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Even if you don’t know about George Eastman, you participate in his legacy. He made it possible to document the world around us—at the push of a button. You can trace his work in the late 19th and early 20th centuries to photography and cinema becoming part of our everyday lives.
George Eastman was an innovator, a generous spirit, who was constantly pursuing progress—spending his life improving his ideas, his business, his community, and the world.
In the mid-1800s, making a photograph was very difficult. Photography was an exciting new medium, but, like many technologies when first introduced, it was expensive and required special knowledge and equipment. Making a photograph required being some combination of a chemist, a mechanical engineer, and a painter.
In the 1870s, George Eastman, then a 23-year-old bank clerk, discovered firsthand how complicated the process was. “There must be an easier way,” he thought. So young George set out to make photography easy and affordable enough for anyone. And he started out by experimenting in his free time (actually, all his free time), using the kitchen in his mother’s house as a makeshift laboratory.
Eastman fundamentally changed photography—not just as a process, but as a business. His big idea was that you shouldn’t have to be an expert to make photographs; it should be easy! With the Kodak camera, created in 1888, you would take your photographs and then mail the entire camera back to the company in Rochester. Within weeks, your prints would be sent to you, along with your Kodak—loaded with fresh film. Soon, the company introduced film cartridges so that you didn’t even need to part with your camera.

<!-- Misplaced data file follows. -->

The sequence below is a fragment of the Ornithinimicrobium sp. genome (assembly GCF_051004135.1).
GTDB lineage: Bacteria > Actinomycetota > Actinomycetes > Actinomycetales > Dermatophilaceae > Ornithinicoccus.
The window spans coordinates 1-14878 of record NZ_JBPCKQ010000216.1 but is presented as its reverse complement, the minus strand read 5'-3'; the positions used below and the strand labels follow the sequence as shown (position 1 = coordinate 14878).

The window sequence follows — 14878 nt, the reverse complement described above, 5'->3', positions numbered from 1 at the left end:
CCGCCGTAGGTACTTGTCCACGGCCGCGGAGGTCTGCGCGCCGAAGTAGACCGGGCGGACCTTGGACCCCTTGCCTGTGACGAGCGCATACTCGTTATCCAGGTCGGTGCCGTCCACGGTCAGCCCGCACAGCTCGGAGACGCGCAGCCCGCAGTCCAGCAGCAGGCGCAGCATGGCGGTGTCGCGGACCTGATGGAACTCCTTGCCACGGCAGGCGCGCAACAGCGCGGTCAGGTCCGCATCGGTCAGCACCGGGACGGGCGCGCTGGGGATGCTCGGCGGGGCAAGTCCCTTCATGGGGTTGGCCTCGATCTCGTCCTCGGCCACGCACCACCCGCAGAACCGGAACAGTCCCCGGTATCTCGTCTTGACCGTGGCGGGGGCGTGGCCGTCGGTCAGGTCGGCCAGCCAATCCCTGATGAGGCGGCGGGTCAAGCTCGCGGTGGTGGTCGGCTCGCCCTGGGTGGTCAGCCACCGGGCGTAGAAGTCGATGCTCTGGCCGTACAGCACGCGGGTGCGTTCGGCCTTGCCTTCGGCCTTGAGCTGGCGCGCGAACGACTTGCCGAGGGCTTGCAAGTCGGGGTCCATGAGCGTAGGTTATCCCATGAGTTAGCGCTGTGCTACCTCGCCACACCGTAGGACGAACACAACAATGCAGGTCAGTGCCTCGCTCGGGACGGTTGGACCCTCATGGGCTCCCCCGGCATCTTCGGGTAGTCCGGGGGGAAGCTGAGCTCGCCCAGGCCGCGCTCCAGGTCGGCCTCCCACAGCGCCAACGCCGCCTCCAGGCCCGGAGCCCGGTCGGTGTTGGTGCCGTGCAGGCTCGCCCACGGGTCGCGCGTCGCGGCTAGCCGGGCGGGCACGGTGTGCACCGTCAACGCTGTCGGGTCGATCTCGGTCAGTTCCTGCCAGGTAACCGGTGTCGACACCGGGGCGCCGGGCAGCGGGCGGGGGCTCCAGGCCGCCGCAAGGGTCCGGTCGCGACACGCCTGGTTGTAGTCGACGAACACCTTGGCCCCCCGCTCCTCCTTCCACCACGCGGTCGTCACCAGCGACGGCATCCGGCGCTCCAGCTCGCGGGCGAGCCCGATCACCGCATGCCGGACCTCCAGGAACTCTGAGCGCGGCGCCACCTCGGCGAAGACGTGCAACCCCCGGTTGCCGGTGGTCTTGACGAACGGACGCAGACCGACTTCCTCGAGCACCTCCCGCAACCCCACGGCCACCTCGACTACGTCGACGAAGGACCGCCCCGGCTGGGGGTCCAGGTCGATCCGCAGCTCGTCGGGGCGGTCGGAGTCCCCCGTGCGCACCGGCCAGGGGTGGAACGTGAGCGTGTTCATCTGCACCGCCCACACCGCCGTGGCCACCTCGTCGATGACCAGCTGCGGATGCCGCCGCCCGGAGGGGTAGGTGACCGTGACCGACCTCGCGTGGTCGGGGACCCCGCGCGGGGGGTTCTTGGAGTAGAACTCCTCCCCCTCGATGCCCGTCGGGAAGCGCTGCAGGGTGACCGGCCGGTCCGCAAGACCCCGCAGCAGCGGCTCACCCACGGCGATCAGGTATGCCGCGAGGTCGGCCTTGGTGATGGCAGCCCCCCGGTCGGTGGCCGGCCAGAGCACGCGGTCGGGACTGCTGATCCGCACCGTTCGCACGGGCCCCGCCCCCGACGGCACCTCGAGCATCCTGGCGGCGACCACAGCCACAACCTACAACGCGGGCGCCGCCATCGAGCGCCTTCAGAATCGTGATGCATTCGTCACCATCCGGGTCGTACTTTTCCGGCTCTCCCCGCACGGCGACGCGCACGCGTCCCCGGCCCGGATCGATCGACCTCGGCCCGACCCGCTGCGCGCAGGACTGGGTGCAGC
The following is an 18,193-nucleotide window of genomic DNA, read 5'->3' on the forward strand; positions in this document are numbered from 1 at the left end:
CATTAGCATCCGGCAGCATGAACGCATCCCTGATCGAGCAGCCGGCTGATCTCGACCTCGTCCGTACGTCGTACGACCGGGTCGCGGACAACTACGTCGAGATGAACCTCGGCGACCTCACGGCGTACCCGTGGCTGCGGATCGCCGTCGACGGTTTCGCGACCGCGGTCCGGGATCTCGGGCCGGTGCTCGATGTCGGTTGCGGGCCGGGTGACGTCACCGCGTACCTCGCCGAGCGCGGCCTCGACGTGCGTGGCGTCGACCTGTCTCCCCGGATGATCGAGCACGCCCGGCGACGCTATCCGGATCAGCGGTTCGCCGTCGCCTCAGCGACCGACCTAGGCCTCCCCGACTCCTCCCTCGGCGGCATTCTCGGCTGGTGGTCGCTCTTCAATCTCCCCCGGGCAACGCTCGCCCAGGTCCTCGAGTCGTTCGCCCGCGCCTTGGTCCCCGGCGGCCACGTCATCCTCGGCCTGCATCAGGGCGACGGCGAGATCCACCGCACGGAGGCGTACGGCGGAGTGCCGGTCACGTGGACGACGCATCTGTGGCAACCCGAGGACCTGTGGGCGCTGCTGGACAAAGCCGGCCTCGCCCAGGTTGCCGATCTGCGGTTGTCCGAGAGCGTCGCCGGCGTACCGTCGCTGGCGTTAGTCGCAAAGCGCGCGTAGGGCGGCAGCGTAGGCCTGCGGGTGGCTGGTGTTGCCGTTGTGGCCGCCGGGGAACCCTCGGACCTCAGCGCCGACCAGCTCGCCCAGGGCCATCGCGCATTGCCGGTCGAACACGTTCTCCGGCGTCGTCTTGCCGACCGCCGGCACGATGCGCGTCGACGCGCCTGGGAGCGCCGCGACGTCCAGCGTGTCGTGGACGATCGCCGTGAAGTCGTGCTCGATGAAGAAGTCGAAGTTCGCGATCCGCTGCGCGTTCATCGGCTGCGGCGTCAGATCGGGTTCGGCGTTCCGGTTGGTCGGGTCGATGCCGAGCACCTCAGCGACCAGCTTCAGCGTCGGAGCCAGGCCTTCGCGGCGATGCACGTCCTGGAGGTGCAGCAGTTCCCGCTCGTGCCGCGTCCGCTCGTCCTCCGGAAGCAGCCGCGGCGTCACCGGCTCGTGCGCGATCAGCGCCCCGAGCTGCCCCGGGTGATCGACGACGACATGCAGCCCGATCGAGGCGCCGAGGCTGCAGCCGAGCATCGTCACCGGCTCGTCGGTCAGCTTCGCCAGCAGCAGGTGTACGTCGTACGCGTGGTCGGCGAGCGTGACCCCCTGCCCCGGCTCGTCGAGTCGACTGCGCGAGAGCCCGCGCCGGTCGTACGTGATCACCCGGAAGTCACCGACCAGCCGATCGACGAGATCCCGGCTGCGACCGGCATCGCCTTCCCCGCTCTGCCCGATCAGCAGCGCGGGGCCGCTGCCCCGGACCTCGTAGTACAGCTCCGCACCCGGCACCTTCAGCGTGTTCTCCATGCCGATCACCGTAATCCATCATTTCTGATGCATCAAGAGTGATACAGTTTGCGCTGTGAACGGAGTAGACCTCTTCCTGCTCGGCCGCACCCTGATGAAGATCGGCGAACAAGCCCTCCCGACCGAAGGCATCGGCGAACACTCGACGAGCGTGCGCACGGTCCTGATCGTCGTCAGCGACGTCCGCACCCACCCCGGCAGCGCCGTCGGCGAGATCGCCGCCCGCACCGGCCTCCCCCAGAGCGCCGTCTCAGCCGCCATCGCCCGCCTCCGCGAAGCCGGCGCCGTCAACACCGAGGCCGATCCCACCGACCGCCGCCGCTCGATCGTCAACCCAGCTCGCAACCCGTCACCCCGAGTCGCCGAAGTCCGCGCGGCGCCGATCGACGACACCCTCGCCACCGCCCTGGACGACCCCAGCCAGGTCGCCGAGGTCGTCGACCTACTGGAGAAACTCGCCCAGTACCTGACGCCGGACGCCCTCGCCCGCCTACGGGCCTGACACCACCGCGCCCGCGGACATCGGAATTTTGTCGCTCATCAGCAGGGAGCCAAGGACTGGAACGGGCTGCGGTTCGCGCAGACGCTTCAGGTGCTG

For the first time, nonprofessionals, everyday people, could make a record of their lives and surroundings, their vacations and their family milestones, and then get those memories back in the form of photographic prints. A huge change in our culture.
Eventually, Eastman’s endeavor grew from his mother’s kitchen, to a small factory in downtown Rochester, to a global enterprise. In the twentieth century, “Kodak” became synonymous around the world with photography itself.
At home, Eastman valued both his privacy and his role as a gracious host. His estate reflects his interests and his personality: Gardens, designed for their beauty and as backdrops for photography and motion pictures; spacious rooms for entertaining guests and welcoming family; a library for quiet relaxation and a billiard room for leisure; a pipe organ to fill the entire house with music.
Every aspect of his 10-acre estate reflects his desire for ingenuity. Eastman filled his home with the latest inventions and clever conveniences: a central vacuum, synchronized clocks, fire doors, and pulley systems to move furniture. And the land was brimming with life. Flower beds and vegetable gardens, orchards and greenhouses, and cows and chickens provided fresh flowers, produce, dairy, and eggs.
Never satisfied with the status quo, he tinkered and tested in all areas of his life—everything from cutting his mansion in half to add just 9 feet 4 inches to the conservatory, to perfecting his lemon meringue pie recipe.
George Eastman left an indelible mark in Rochester and around the world. He was a savvy businessman and offered his employees benefits that were not common at the time: profit-sharing, a welfare fund, paid sick leave, healthcare, and a credit union.
Remembering his own humble beginnings, he helped to establish a central community charity fund to help those in need. He donated a great portion of his wealth during his lifetime to help support and establish universities and technical institutes, medical schools and dental clinics, public parks and a symphony orchestra.
Upon his death in 1932, Eastman donated nearly everything he had, including his mansion and its property, to the University of Rochester. And in 1947, the university contributed Eastman’s beloved estate to an organization newly founded to celebrate his legacy by sharing photography and cinema with the world. The museum opened to the public in 1949.
George Eastman sought to make the camera as convenient as the pencil. Today, when you take and share a photo, or when you watch a movie, you, too, are participating in his legacy.